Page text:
The Ten Commandments. China’s emerging global economy. The impact of firearms on Native American culture. These topics may seem to have little in common—except that they are all among the prolific subjects addressed in books by Columbian College faculty this year. From the history of race and caste in Latin America to the role mathematics plays in our government and our election system, you’ll discover thought-provoking and timely titles in this scholarly library. The following is a sampling of recent books.
Before Mestizaje: The Frontiers of Race and Caste in Colonial Mexico
Columbian College Dean Ben Vinson, III opens new dimensions on the history of race and caste in Latin America in this examination of the extreme caste groups of Mexico. Focusing on lobos, moriscos and coyotes, he details the experiences of different races and castes while tracing the implications of their lives in the colonial world—exposing the connection between mestizaje (Latin America's modern ideology of racial mixture) and the colonial caste system. Relying on his extensive review of primary sources—bigamy records, marriage cases, census documents and inquisition reports—he uses Mexico as a case study to explore how the concept of caste evolved by studying the most extreme racial mixtures in society.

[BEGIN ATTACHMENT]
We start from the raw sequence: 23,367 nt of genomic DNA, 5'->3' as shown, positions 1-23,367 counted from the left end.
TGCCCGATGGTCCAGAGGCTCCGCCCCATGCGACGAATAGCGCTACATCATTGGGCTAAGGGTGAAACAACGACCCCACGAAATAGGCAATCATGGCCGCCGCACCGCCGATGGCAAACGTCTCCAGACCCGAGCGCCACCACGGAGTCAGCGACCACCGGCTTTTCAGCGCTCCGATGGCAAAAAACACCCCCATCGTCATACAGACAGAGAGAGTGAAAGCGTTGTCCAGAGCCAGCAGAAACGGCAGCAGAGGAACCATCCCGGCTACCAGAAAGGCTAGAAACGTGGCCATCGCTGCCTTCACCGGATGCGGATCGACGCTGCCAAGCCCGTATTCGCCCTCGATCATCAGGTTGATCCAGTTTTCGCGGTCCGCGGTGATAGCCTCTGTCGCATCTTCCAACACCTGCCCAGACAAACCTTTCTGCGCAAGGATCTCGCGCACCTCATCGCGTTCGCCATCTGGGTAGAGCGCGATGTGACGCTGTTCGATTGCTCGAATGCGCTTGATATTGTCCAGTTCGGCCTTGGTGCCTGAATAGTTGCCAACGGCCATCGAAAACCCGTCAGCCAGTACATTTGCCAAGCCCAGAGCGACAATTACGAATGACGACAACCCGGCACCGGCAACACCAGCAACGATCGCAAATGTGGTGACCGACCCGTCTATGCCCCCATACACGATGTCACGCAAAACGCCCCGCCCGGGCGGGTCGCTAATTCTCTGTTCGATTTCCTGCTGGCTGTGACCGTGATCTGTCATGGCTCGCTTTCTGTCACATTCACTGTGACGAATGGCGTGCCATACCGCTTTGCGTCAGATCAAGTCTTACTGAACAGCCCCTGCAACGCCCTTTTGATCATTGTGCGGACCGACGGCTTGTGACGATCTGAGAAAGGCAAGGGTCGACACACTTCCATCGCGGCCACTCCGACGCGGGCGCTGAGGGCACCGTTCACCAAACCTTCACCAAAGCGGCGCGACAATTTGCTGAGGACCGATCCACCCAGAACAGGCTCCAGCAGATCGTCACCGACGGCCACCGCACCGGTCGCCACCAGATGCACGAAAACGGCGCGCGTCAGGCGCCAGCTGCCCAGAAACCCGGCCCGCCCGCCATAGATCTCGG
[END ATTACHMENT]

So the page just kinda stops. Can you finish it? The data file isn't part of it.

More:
Set in Stone: America's Embrace of the Ten Commandments
Jenna Weissman Joselit, Charles E. Smith Professor of Judaic Studies and professor of history, situates the Ten Commandments within the fabric of American history. She reveals its influence on our national identity—from the 1860 archaeologists who claimed to have discovered pieces of the tablets in Ohio to politicians who proposed them as citizenship tests to psychotherapists who touted them as psychotherapeutic tool. She travels to Indian burial mounds in Ohio and sand dunes in California where researchers have uncovered centuries-old monuments to the Biblical directives. She shows how the Ten Commandments became the public face of the American Jewish community, especially during its bid for acceptance in the United States, and provides context to contemporary debates on public displays of the scriptural passage.